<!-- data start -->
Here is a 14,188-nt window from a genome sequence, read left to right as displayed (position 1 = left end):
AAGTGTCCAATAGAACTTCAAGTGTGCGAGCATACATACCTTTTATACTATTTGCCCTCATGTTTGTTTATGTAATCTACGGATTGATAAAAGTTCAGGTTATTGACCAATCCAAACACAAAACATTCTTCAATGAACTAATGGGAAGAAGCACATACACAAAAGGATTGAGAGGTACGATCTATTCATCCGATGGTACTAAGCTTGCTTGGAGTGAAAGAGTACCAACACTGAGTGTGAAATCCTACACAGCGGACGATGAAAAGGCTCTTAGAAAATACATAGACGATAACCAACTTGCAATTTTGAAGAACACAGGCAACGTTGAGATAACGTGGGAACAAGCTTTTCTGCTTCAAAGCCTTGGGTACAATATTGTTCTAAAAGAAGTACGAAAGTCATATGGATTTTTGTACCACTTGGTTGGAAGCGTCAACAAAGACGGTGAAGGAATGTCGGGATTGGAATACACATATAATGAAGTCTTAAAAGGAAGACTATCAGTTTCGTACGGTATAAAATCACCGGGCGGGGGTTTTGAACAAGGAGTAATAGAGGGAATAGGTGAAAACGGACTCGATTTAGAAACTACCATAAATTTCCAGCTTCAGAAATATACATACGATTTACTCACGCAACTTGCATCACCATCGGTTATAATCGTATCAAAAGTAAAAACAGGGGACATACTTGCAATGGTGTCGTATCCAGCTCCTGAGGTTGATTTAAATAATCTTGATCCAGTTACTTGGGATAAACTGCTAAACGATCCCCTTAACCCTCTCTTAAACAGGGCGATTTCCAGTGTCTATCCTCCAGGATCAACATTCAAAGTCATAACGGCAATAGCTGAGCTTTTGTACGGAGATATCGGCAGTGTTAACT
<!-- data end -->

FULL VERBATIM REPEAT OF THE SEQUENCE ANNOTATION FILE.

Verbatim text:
Here is a 14,188-nt window from a genome sequence, read left to right as displayed (position 1 = left end):
AAGTGTCCAATAGAACTTCAAGTGTGCGAGCATACATACCTTTTATACTATTTGCCCTCATGTTTGTTTATGTAATCTACGGATTGATAAAAGTTCAGGTTATTGACCAATCCAAACACAAAACATTCTTCAATGAACTAATGGGAAGAAGCACATACACAAAAGGATTGAGAGGTACGATCTATTCATCCGATGGTACTAAGCTTGCTTGGAGTGAAAGAGTACCAACACTGAGTGTGAAATCCTACACAGCGGACGATGAAAAGGCTCTTAGAAAATACATAGACGATAACCAACTTGCAATTTTGAAGAACACAGGCAACGTTGAGATAACGTGGGAACAAGCTTTTCTGCTTCAAAGCCTTGGGTACAATATTGTTCTAAAAGAAGTACGAAAGTCATATGGATTTTTGTACCACTTGGTTGGAAGCGTCAACAAAGACGGTGAAGGAATGTCGGGATTGGAATACACATATAATGAAGTCTTAAAAGGAAGACTATCAGTTTCGTACGGTATAAAATCACCGGGCGGGGGTTTTGAACAAGGAGTAATAGAGGGAATAGGTGAAAACGGACTCGATTTAGAAACTACCATAAATTTCCAGCTTCAGAAATATACATACGATTTACTCACGCAACTTGCATCACCATCGGTTATAATCGTATCAAAAGTAAAAACAGGGGACATACTTGCAATGGTGTCGTATCCAGCTCCTGAGGTTGATTTAAATAATCTTGATCCAGTTACTTGGGATAAACTGCTAAACGATCCCCTTAACCCTCTCTTAAACAGGGCGATTTCCAGTGTCTATCCTCCAGGATCAACATTCAAAGTCATAACGGCAATAGCTGAGCTTTTGTACGGAGATATCGGCAGTGTTAACT